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Latest response to #NotAgainSU shows Syracuse administration can’t be trusted to do what’s needed

SU’s current regime has disappointed for long enough.

NCAA Basketball: Cornell at Syracuse Rich Barnes-USA TODAY Sports

When #NotAgainSU was first organized in November 2019, it was in response to a Syracuse University administration that refused to take proper or prompt action to race-related incidents on campus. Chancellor Kent Syverud signed the students’ list of demands (with some revisions). And while we can appreciate the fact that he did it, that doesn’t entirely erase how long it took to do so.

This all comes up amid current concerns about the school’s progress on that list, while demands for officials’ resignations have also not been met. As a result, a group led by Black students occupied Crouse-Hinds Hall starting Monday afternoon, and remained there as of this writing.

What’s happened since has been a lesson in how this situation never should’ve been handled. And why this administration — most of all, Chancellor Syverud — is ill-equipped to deal with what it takes to lead a modern campus into a more diverse and inclusive, but also uncertain future.

Since Monday, SU has suspended 30 (peaceful) protestors. The university has attempted to discredit organizers as “unwilling to engage.” SU closed Crouse-Hinds Hall, restricting access to swipe card faculty members only (preventing other faculty members from entering, engaging or providing assistance) and would not allow food or other items to be given to the protestors for 16 hours. Later on Tuesday, the school claimed that students were not suspended for protesting, but for violating its building occupation policy... SU offered to lift suspensions, but only if they agreed not to protest again (protestors refused this “deal”).

For any school — but especially one like Syracuse that prides itself on communication abilities and has the First Amendment on a building literally facing Crouse-Hinds — this has been a disastrous response that sows more doubt in the administration’s ability to act competently under fire. It’s also likely to (as it should) further fuel the distrust many people of color on campus have toward the administration and its ineffective response to race-related issues.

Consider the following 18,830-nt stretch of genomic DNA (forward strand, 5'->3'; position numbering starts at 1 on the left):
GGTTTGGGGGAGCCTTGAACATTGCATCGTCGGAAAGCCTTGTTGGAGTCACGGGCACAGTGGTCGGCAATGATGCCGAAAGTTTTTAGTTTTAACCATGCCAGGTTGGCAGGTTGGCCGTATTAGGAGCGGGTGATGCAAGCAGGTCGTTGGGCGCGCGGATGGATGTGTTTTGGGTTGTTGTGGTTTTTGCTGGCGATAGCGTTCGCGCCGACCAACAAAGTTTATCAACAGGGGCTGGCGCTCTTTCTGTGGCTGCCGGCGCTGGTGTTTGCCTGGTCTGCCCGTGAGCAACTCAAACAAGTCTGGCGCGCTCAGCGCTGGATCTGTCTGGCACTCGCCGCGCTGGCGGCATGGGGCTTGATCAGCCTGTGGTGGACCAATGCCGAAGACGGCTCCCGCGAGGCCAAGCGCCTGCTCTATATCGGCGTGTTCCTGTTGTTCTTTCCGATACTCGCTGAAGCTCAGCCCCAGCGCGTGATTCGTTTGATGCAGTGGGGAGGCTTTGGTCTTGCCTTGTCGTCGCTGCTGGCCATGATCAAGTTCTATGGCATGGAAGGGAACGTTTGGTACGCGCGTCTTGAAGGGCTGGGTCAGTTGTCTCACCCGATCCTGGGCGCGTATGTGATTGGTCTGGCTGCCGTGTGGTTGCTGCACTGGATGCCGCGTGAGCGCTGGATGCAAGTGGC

This week’s failures are unfortunately just the most recent in a lengthy list of issues for Syracuse under Syverud’s leadership. TNIAAM alum Michael Burke also wrote about Bain Capital’s increased involvement in campus affairs and the chilling effect that came with that (and still does). Like nearly every instance where a P.E. firm gets involved, Syracuse has lost parts of itself along the way. One of the biggest losses, however, may not even be attributable to Bain: SU’s loss of inherent duty to the wider campus community and its thousands of alumni.

Like many of you, I’ve watched what’s occurred at my alma mater in recent years with concern and dismay. That turned to disappointment and disgust in 2018 (the Theta Tau incident) while witnessing gross incompetence and inactivity in response to racially-charged issues that threaten every campus in America. The issues may not have originated at SU, but the campus has become a safe haven for them.

Yet somehow, despite at least years dealing with the changing dynamics around diversity and race-related concerns on campus, this administration hasn’t really learned anything yet.

Based on the most recent responses, it also seems doubtful they will at any point soon — unless there are changes at many key positions within the university’s leadership. “A fish rots from the head down,” as the saying goes. Syverud’s continual missteps in crucial moments have earns him a large share of that blame (though he’s just the primary resignation needed, not the only one).

While I was willing to give constructive optimism a shot last fall, it’s clear now that there is no progress for this administration. No moving forward. Only a distinct demand for change at the top, and a new approach to being responsive to campus concerns that truly makes it a better (and more inclusive) place for everyone.

Hopefully the Board of Trustees is willing to act, to preserve and realize what SU still has the potential to be.